16. Sorry, but I barely know where to begin describing this. Happy to field questions or take different pics if that helps. What I DO know is that this seems much different from all the other teeth and bones I brought home from Sharktooth Hill. It is lighter weight than the other teeth and bones and seems to be composed of a pair of something with a plate on the bottom and sinuses in the back. The first pic shows what I'm calling the "top." Then if you tip that backwards you can see a smooth plate of some sort on what I'm calling the "bottom" And if you continue to roll it backwards now we see the hollow sinuses on what I'm calling the "back" side. Finally, here's a slightly different view from the front with it tilted just slightly upwards compared to the first pic in this post. Seems to be some wear on the edges pointing forward. Does this ring a bell for anyone? I'd sure love to know what I found. Thank you!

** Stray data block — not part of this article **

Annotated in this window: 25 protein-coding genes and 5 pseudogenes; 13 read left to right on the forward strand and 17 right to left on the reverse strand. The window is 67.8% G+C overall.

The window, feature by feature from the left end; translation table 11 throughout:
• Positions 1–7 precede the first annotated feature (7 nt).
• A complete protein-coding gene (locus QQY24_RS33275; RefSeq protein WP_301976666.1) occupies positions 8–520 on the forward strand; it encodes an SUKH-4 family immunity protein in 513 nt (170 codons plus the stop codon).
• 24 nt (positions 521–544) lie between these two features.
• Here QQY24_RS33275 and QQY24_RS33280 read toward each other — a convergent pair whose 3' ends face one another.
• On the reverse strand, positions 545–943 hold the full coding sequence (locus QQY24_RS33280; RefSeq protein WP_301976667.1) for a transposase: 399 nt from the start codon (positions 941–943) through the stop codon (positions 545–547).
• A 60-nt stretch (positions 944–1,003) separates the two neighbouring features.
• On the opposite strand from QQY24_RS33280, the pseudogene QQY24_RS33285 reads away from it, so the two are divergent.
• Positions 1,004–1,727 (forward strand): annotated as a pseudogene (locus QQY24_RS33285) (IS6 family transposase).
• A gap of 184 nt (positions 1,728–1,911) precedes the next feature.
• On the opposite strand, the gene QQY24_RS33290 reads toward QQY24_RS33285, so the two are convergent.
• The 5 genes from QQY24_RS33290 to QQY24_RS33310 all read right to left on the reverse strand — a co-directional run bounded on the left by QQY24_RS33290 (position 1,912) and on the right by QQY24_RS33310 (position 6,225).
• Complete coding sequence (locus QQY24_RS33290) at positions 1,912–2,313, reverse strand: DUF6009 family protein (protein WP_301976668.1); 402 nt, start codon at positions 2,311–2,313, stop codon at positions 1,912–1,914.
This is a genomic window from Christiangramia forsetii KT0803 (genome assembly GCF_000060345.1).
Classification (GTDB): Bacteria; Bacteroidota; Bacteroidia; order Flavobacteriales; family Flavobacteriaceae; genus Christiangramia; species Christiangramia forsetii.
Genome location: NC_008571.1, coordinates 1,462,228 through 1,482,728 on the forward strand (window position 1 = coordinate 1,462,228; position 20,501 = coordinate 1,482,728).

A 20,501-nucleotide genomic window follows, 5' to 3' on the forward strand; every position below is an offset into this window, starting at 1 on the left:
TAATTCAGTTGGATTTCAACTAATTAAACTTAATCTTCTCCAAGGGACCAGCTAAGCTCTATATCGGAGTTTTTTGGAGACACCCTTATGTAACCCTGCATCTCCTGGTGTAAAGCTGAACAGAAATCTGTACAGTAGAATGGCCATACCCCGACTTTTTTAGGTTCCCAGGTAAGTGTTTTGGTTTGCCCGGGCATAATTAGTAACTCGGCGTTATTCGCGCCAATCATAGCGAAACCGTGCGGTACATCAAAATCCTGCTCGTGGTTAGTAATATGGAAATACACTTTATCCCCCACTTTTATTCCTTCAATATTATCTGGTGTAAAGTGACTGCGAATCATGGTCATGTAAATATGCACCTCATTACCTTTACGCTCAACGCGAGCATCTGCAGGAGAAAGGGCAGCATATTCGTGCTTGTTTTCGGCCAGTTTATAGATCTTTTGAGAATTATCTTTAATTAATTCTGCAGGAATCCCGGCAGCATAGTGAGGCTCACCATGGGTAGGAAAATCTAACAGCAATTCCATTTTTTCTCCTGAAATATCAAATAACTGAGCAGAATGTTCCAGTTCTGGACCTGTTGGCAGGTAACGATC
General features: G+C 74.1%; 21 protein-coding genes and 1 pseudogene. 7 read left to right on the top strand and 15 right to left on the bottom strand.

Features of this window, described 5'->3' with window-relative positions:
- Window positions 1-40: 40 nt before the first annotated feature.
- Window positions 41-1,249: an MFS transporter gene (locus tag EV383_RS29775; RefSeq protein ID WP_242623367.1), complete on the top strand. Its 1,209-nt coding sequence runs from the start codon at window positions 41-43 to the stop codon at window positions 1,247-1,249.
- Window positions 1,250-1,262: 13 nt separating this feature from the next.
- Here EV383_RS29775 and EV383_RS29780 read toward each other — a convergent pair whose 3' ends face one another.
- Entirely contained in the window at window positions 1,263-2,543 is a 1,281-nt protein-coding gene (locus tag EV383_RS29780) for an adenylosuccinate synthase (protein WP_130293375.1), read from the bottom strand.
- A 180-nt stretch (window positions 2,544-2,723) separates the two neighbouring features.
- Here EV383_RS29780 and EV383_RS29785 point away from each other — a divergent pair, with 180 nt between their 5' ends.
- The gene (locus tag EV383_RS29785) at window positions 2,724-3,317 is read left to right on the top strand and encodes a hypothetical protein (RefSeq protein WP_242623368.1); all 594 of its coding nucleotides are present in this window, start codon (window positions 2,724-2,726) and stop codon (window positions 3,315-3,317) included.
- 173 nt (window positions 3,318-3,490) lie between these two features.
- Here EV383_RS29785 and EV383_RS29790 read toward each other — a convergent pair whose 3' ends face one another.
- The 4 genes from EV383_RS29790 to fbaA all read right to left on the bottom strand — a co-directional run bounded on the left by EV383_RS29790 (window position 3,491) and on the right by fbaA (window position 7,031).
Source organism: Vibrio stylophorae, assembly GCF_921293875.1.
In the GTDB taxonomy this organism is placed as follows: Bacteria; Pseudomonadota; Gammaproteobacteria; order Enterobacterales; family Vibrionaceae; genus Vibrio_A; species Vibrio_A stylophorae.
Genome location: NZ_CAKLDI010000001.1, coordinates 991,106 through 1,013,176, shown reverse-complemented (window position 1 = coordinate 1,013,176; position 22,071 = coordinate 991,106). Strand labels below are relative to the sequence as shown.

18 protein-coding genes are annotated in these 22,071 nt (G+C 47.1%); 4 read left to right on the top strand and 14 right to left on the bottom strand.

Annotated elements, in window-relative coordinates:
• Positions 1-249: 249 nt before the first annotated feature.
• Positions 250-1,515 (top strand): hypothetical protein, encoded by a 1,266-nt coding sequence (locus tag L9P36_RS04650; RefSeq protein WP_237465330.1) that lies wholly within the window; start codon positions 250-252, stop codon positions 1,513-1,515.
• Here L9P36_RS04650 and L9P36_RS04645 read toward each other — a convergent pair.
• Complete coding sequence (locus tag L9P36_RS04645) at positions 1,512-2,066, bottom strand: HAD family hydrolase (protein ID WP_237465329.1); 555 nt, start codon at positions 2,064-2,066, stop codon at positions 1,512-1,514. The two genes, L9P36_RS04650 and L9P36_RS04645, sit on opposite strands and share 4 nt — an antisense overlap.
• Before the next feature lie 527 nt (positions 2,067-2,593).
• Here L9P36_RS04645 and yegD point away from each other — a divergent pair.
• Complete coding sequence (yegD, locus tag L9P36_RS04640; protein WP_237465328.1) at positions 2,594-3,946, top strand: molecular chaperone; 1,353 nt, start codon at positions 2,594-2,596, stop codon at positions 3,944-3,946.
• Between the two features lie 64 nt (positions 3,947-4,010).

17. Hello, I am having some trouble IDing this tiny tooth found in some micromatrix from Sharktooth Hill. I believe I've narrowed it down to a smoothhound (Triakidae mustelus) or guitarfish (Rhinobatos) but of course others are probably possible as well. Thank you very much!
  18. Sharktooth Hill unknowns

    I had few more oddballs. As always your input is appreciated. Here's the first one.
  19. Hello, While sorting through my Sharktooth Hill micro matrix I came across some very distinctive teeth that I'm hoping someone can identify. Image 1 shows three very similar teeth in different orientations. They differ from most others I've been seeing in that they ha ve 3 roots and three "tiers" - best shown in the orientation of the specimen on the far left (root, base, top). The other teeth in images 2 and 3 remind me of Squalus and I suspect that's what they are. But they seem to be missing a part (the exact same part) and don't appear to me to be obviously broken. Is there anything else they could be? Thank you very much!